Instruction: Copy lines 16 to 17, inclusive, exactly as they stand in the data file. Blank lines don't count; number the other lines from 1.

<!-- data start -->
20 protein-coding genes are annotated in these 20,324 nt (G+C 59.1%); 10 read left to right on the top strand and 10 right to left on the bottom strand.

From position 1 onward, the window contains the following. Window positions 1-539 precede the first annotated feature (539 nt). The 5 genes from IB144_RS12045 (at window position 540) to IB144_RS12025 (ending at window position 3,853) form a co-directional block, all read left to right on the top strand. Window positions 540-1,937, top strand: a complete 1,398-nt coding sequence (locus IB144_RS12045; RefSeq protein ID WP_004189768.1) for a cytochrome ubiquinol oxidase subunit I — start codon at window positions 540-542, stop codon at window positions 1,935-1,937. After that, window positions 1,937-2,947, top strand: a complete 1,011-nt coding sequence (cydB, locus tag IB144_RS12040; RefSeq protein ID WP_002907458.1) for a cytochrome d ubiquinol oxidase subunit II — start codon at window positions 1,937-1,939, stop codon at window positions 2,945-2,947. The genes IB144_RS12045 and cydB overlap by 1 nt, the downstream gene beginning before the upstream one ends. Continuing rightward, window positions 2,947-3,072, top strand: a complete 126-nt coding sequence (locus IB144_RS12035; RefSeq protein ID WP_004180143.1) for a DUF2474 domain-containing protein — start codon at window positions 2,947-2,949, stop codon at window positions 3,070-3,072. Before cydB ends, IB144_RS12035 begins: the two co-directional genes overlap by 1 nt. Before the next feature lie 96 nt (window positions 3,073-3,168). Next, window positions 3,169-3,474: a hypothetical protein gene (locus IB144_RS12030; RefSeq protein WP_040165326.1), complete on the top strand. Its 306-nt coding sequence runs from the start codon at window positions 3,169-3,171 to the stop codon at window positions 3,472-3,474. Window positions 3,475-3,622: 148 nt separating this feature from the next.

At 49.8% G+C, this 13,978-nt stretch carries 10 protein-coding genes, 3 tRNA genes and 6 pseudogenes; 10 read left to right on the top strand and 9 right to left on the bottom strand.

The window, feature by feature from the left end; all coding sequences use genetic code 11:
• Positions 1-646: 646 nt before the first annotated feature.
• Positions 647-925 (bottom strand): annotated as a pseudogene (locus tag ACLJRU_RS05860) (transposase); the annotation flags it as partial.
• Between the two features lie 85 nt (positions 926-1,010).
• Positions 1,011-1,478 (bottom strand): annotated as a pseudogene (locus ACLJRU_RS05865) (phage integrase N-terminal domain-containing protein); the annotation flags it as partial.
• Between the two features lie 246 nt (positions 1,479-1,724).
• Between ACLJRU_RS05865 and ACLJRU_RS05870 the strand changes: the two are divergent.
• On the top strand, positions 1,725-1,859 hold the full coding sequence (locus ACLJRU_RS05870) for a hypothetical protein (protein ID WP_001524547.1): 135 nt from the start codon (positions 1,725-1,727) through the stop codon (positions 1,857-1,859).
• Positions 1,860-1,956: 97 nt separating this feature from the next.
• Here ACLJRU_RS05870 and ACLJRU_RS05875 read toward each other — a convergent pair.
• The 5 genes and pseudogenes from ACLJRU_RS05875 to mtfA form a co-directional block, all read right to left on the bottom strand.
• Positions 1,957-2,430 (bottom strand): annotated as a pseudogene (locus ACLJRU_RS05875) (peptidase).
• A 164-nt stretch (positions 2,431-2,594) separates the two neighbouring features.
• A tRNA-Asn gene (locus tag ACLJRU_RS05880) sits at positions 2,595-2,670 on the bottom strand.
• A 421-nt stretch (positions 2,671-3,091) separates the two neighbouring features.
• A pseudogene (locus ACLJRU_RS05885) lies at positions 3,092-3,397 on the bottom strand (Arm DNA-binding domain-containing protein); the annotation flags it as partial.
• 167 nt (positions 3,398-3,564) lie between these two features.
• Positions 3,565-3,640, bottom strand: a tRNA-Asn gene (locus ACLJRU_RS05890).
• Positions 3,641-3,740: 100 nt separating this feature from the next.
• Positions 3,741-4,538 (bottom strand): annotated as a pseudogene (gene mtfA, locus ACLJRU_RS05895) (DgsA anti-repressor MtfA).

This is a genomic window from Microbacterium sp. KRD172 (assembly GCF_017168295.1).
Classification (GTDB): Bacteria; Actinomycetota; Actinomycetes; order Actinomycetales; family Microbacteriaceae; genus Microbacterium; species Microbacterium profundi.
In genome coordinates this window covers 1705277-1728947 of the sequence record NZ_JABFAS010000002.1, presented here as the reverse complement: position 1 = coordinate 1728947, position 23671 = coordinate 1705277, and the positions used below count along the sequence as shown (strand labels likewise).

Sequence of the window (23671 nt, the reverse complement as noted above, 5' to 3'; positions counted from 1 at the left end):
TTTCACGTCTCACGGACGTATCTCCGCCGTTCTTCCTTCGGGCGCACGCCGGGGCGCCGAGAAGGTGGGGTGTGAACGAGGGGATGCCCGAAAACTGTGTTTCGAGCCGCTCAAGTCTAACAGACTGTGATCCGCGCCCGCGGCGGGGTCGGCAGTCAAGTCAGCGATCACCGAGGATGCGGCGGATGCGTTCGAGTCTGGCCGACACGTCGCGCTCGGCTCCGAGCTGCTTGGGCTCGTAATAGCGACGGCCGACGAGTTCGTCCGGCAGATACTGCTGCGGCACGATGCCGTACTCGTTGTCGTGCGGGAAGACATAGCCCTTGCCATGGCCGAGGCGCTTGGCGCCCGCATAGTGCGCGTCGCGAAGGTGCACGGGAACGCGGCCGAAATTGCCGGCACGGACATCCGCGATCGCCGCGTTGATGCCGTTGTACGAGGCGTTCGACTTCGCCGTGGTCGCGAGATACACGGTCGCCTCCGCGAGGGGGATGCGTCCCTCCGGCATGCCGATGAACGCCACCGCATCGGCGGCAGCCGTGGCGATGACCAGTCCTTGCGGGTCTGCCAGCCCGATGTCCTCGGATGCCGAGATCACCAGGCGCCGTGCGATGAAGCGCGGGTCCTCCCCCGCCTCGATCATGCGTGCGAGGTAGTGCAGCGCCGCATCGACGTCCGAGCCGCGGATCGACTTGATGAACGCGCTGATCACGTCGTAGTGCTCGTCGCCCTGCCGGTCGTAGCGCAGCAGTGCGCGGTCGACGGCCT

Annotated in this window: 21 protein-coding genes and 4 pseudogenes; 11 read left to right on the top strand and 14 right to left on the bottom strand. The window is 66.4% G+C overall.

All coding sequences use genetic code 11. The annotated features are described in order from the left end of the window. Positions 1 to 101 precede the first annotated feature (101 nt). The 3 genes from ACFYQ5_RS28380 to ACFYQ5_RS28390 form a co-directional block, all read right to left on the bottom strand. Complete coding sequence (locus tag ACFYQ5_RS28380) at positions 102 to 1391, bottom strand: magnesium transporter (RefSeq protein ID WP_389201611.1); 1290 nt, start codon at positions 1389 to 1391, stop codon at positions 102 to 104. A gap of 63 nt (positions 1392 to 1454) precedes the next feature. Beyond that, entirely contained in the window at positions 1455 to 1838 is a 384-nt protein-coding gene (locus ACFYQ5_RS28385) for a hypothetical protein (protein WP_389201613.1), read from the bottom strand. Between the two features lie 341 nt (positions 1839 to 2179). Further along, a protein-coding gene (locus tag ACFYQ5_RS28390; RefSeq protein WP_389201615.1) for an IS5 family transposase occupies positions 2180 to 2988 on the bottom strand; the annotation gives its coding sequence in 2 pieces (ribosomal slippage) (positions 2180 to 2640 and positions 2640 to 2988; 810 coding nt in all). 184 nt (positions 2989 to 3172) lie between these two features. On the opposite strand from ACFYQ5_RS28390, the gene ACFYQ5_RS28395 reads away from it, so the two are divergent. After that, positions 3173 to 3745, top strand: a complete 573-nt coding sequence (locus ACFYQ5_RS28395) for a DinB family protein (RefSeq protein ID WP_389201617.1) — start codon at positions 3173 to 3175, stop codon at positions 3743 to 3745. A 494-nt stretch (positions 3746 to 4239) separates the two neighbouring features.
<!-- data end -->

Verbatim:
• A 164-nt stretch (positions 2,431-2,594) separates the two neighbouring features.
• A tRNA-Asn gene (locus tag ACLJRU_RS05880) sits at positions 2,595-2,670 on the bottom strand.